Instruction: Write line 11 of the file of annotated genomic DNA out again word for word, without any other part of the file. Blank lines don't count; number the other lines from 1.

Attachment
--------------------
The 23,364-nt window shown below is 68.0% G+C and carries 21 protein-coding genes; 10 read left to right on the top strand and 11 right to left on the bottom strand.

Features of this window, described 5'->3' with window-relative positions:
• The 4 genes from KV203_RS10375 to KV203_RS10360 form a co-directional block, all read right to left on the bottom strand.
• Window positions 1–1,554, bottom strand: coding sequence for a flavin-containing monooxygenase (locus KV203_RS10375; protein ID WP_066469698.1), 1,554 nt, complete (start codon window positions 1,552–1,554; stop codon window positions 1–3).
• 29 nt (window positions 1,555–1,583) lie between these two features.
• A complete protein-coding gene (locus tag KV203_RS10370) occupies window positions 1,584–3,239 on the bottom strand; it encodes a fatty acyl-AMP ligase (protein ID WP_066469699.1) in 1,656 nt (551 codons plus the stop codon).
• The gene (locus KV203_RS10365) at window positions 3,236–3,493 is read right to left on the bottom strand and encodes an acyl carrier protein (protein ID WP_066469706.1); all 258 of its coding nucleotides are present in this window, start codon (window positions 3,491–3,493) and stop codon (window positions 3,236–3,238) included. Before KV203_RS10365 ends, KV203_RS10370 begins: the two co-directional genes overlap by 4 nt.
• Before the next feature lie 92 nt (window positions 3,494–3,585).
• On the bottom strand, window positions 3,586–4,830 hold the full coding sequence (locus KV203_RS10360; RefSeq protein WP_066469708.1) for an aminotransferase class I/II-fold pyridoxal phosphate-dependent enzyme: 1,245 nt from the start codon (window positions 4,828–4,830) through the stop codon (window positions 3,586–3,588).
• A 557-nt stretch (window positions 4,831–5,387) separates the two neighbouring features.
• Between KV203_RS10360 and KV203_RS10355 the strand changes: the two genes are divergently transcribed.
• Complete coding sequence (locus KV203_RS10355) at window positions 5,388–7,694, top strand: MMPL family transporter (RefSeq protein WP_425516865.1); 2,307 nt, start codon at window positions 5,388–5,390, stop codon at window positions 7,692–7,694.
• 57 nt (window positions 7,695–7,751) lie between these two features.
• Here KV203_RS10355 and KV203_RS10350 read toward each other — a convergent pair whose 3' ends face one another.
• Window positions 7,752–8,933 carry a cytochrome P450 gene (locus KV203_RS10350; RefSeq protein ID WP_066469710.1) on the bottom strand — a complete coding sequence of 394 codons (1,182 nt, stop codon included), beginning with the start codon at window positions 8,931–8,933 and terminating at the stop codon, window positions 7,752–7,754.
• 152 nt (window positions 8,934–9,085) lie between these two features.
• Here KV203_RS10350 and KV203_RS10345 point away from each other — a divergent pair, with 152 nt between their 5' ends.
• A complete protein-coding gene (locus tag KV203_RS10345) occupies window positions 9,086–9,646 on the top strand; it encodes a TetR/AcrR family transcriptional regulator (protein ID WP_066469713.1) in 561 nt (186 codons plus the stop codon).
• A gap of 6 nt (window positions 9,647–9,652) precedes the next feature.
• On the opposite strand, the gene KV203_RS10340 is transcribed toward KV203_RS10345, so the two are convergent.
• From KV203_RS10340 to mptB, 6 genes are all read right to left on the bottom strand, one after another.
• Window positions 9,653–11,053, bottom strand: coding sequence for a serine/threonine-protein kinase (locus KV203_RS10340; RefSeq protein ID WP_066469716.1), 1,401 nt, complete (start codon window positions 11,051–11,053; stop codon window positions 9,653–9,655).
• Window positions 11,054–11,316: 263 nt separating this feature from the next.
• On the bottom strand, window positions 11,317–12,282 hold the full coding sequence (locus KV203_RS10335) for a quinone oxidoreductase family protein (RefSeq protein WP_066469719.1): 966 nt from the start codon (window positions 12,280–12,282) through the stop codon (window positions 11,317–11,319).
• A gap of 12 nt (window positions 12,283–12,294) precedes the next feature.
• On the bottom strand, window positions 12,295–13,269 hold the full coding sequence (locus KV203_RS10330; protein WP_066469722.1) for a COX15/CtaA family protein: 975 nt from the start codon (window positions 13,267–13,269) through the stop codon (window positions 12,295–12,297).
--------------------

• Between KV203_RS10360 and KV203_RS10355 the strand changes: the two genes are divergently transcribed.